Have I done 'my bit'?
Often the drivers behaving dangerously in communities are the same people who are living in those communities. Have you done your bit to educate local drivers and try to encourage them to behave more safely? For example, sent letters home to parents if you are trying to make a road outside a school safer? If you can demonstrate your community's involvement and efforts, you will have more justification for demanding an engineering solution.
Sometimes communities get exactly what they ask for, and quickly. Sometimes this doesn’t happen. For example, your group may want a lower speed limit but an official may say ‘no’ and offer, instead, a sign asking drivers to ‘slow down’. They may suggest an alternative such as this without being prompted. If not, and your request has been turned down, ask what your highway engineer is able to do. An alternative road safety measure may work just as well as your original suggestion, or it may be a wholly inadequate but cheaper way of getting you out of an official's hair. Sometimes alternative measures are implemented because they are cheaper and easier, not because they are going to be as effective. Invite the safety engineer to speak to your group to explain the reasons why they think an alternative is a good idea, and answer your questions. If an alternative measure is implemented, consider whether there are ways to research its success. Has it slowed down traffic or enabled children to cross the road easier? You may have to enter a new round of research and consultation to take your campaign to the next level if a measure has clearly not been effective.
Talk their language
Below is a selection of some of the reports, regulation and guidance uses by road safety professionals in the UK. Please note that these documents may change or be subject to updates over time, and the list may not include the most up to date versions; ask your local officials.
Traffic-calming schemes are successful when local people are involved, says this Scottish Government study.
For more research findings, visit our road safety library at www.roadsafetylibrary.org
General road safety planning guidance
Advice about Local Road Safety Strategies, published September 2009
Who is responsible for the deployment and operation of safety cameras?, published April 2007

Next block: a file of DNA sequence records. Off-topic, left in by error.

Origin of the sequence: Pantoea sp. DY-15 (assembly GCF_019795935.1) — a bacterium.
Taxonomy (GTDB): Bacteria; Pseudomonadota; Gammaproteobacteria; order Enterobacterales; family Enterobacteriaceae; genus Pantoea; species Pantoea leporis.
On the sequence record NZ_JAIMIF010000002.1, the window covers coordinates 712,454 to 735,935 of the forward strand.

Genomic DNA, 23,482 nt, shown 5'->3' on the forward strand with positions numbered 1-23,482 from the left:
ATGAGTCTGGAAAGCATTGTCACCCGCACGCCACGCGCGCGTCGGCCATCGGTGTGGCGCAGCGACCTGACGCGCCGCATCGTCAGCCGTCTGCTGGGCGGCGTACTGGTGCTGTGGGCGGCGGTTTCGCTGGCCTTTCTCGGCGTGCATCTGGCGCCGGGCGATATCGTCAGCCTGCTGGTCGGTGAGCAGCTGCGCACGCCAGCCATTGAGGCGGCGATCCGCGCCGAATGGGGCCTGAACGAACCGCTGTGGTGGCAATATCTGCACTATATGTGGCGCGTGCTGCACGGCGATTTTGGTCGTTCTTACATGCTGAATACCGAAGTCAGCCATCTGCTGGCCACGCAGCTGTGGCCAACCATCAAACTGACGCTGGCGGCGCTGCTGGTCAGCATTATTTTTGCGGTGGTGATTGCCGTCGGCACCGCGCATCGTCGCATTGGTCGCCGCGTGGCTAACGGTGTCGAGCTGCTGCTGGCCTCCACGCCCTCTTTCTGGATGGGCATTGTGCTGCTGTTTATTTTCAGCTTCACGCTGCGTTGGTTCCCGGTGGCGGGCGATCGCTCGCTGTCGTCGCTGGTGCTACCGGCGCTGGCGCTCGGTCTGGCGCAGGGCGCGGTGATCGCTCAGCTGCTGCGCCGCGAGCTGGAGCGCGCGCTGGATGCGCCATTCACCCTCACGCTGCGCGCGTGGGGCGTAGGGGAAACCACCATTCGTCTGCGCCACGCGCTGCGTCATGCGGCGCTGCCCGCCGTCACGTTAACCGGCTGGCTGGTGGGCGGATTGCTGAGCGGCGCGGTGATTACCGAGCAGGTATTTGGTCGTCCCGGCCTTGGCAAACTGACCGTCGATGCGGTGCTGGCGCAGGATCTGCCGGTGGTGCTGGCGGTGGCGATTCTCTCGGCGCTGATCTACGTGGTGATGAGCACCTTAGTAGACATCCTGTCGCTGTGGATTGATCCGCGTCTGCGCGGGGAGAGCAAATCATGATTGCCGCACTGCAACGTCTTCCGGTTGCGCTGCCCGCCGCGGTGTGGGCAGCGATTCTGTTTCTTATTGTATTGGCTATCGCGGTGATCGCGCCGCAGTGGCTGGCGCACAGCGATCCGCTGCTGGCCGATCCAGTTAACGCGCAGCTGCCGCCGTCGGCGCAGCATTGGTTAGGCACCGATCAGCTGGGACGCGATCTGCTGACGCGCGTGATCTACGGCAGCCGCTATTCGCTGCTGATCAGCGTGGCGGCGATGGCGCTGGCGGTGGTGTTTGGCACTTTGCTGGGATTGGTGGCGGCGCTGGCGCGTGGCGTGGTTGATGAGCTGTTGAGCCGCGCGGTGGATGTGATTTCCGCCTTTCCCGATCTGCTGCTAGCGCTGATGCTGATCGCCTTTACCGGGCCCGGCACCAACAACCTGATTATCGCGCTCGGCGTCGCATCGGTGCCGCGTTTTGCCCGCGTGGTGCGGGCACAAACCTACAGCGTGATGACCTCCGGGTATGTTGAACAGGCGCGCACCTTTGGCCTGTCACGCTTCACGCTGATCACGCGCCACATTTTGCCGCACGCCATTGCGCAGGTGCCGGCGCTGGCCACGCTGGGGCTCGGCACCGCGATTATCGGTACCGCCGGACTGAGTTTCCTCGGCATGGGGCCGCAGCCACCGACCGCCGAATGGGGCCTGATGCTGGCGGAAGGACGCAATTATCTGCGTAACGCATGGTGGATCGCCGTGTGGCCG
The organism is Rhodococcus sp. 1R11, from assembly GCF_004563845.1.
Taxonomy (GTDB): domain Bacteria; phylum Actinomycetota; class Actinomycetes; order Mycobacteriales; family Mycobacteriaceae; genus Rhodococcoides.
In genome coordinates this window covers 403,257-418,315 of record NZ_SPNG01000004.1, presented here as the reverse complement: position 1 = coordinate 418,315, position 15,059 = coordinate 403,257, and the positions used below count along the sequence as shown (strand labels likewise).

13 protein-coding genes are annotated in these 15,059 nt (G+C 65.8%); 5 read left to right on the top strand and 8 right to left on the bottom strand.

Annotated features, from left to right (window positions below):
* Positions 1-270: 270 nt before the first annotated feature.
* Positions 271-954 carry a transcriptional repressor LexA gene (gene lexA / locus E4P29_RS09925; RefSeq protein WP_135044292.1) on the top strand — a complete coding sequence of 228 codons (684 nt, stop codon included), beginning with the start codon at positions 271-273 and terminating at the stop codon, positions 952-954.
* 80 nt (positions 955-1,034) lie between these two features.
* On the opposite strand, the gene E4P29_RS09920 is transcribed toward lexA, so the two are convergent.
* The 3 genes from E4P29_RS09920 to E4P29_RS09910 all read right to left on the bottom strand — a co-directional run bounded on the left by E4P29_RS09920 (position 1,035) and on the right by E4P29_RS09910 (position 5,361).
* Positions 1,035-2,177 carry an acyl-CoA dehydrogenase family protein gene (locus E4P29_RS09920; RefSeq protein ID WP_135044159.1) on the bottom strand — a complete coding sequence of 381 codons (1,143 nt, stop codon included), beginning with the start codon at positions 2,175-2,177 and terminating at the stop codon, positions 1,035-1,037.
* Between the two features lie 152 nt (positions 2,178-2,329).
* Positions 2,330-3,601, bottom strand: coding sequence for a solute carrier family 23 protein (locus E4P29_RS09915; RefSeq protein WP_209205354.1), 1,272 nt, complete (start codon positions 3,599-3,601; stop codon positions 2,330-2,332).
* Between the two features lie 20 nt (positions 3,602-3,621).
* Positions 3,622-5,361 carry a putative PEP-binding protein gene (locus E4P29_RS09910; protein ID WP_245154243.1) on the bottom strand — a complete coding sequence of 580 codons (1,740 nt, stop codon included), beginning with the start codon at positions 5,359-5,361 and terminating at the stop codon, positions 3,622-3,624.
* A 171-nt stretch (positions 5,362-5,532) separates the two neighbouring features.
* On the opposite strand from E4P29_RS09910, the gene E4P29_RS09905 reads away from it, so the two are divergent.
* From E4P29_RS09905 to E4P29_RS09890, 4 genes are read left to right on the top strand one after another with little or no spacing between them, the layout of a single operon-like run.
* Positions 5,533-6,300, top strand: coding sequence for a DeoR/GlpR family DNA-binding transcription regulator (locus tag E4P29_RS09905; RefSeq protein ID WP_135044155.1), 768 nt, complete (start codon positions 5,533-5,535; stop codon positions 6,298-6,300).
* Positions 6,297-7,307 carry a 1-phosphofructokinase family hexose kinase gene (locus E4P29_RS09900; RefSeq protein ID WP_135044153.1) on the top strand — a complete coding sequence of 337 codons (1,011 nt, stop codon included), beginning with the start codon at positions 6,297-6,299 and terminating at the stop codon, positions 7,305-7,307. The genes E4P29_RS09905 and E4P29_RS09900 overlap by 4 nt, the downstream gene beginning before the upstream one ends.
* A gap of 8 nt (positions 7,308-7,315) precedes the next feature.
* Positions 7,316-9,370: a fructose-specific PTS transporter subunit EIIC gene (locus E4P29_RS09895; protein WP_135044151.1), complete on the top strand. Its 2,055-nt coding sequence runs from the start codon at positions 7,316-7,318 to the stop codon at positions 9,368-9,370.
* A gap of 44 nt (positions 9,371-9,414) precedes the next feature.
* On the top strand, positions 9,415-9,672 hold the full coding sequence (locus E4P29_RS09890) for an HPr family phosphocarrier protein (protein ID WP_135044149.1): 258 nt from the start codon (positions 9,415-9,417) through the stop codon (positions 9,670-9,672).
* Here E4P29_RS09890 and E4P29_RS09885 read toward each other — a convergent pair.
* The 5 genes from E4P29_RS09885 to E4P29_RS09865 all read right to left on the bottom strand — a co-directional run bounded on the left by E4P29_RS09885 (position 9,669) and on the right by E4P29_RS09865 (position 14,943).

Who manages roads in the UK, published February 2006
Setting speed limits
Update to circular guidance on setting 20mph speed limits, published December 2009
Setting local speed limits: DfT Circular 01/06, published August 2006
Aide Memoire on Speed Limit and Safety Camera Signing, published July 2006
Traffic Advisory Unit Leaflet 01/04: Village Speed Limits, published January 2004
20 MPH Speed limits guidance DETR Circular 05/99, published July 1999
Traffic Advisory Leaflet 09/99: 20 mph Speed Limits and Zones, published June 1999
Use of speed and red-light cameras for traffic enforcement: guidance on deployment, visibility and signing, published January 2007
Home Zones: planning and design, published November 2004
Vehicle activated signs, published March 2003
The traffic signs regulations and general directions, published December 2002
Road Humps: discomfort, noise, and ground-borne vibration, published December 2000
The Highways road humps regulations, published March 1999
The Highways traffic calming regulations, published March 1999
Puffin crossings: good practice guide, published August 2006
Pedestrian facilities at signal-controlled junctions, published June 2005
The installation of puffin pedestrian crossings, published January 2002
Puffin pedestrian crossings, published February 2001
Good practice guide: engeneering urban and rural roads, published February 2006
Good practice guide: rural villages, published February 2006
Good practice guide: vulnerable road users, design and economic justification, published February 2006